From the description of Category Theory in nlab:
Category theory is a structural approach to mathematics that can (through such methods as Lawvere's ETCS) provide foundations of mathematics and (through algebraic set theory) reproduce all the different axiomatic set theories; it does not need the concept of set to be formulated. Set theory is an analytic approach (element-wise) and can reproduce category theory by simply defining all the concepts in the usual way, as long as one include a technique to handle large categories (for instance by using classes instead of sets, or by including as an axiom that an uncountable inaccessible cardinal exists or even that Grothendieck universes exist).
That is the structural approach includes the analytic, and the analytic includes the structural. A little reflection shows that each theory includes images of itself and the other infinitely - somewhat like the mandelbrot set reproduces itself internally.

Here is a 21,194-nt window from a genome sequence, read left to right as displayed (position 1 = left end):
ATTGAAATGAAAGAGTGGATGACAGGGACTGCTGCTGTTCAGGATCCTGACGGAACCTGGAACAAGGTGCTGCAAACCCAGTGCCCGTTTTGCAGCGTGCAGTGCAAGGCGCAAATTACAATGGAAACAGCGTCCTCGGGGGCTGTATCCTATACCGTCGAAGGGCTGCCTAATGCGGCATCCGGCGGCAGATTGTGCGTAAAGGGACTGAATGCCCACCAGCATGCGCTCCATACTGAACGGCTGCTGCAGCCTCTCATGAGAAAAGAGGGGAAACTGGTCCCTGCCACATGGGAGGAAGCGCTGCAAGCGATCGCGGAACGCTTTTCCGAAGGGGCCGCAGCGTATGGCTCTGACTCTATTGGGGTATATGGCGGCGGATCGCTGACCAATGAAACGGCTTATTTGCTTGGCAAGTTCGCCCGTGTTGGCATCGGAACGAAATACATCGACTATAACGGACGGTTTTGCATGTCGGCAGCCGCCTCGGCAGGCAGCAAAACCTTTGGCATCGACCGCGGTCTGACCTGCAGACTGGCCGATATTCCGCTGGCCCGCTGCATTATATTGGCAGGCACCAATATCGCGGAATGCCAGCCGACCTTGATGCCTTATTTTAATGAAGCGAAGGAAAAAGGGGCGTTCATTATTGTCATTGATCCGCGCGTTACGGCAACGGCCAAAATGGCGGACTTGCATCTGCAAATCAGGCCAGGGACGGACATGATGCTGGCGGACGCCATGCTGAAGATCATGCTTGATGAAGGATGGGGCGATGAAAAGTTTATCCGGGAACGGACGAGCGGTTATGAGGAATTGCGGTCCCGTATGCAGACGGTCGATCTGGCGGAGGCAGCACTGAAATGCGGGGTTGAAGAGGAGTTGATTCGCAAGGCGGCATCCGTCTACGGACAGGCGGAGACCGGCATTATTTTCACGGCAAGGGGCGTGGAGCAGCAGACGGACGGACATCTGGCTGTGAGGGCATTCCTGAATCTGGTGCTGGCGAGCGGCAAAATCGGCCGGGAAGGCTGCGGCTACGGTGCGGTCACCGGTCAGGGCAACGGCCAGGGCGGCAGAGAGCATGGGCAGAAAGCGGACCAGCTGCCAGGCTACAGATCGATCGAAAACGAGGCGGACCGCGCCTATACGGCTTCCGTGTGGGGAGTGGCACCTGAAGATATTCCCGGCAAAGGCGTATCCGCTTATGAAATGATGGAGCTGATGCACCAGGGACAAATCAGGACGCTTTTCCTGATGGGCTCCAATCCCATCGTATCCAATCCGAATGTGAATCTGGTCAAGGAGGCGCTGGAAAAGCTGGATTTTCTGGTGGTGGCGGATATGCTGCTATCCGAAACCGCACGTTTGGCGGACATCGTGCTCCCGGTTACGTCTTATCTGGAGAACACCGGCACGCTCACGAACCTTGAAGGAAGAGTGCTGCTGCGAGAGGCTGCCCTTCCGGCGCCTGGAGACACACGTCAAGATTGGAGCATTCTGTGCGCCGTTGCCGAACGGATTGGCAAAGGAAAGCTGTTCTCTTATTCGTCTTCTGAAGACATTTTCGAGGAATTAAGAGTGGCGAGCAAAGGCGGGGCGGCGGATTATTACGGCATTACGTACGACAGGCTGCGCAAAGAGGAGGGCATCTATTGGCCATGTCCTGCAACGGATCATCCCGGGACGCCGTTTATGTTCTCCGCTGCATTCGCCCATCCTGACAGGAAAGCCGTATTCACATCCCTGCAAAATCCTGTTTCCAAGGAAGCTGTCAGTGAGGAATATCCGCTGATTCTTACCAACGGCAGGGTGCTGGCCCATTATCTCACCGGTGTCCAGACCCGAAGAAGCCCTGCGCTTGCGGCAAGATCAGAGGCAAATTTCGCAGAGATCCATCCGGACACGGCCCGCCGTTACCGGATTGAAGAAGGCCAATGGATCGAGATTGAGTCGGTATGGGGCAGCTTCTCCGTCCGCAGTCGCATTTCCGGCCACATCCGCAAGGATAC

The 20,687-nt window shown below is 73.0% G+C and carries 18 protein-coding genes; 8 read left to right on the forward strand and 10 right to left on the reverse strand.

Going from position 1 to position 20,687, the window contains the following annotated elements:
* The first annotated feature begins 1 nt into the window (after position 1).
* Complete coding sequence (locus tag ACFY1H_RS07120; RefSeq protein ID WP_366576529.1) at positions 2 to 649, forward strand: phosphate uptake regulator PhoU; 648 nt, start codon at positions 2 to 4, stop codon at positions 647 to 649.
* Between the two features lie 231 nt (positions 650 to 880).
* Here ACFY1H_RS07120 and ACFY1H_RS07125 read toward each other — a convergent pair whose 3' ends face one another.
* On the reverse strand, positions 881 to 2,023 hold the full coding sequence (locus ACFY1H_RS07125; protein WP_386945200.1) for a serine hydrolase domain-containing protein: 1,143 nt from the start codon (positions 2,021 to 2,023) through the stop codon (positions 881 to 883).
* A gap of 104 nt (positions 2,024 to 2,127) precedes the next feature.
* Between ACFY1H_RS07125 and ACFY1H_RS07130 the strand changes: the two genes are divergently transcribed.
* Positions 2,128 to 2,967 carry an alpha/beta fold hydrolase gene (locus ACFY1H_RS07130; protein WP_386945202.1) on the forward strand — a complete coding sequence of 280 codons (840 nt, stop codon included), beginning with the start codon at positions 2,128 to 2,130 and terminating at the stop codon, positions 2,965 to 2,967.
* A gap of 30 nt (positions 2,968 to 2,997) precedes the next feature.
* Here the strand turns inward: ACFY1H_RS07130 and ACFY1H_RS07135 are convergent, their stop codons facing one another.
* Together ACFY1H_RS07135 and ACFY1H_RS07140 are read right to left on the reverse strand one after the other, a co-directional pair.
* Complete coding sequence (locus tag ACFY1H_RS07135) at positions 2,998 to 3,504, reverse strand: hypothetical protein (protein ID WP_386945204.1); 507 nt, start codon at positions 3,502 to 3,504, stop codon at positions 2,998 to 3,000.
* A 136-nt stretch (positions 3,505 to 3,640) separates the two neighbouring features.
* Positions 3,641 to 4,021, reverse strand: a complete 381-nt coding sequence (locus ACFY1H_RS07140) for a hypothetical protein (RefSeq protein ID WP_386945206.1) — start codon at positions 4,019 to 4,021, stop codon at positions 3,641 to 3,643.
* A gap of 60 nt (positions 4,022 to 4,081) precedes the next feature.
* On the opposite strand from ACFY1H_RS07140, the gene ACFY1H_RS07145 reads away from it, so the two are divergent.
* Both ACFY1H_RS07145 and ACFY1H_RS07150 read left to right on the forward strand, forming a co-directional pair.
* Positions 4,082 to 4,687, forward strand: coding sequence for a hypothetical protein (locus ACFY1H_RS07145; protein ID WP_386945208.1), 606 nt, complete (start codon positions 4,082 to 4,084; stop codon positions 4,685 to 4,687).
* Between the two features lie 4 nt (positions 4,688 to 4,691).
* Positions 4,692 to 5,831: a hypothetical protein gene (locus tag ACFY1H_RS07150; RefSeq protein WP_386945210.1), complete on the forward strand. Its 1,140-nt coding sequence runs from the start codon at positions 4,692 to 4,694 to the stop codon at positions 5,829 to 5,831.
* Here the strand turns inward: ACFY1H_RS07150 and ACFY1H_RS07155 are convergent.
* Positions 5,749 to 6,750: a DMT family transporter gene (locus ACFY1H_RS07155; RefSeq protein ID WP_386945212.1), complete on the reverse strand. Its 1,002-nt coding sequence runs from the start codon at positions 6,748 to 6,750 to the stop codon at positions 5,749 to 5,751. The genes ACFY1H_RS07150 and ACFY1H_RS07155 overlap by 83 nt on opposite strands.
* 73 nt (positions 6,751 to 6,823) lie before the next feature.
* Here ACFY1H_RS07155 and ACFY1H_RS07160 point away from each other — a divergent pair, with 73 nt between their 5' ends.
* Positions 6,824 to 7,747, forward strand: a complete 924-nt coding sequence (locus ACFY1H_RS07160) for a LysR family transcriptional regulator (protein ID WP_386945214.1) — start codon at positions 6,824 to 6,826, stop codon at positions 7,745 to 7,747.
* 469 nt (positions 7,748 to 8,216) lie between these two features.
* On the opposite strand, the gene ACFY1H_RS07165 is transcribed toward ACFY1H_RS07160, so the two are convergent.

Given there are now two approaches to foundations, is it arguable that the 'true' Set Theory is something that is only represented in the two approaches? In the same way say that the number '9' is represented as nine or 1001?
Or is this an indication that there are in fact more than one Set Theory in the same way that denying the parallel postulate in non-euclidean geometry resulted in several different geometries: elliptic and spherical with the euclidean geometry occupying a special place because it is flat.
Certainly there is a similar picture in Topos Theory as a categorification of Set Theory (this is different to what is discussed above) where there are many Toposes but again the category of Sets occupy a unique place (I forget the characterisation of its uniqueness).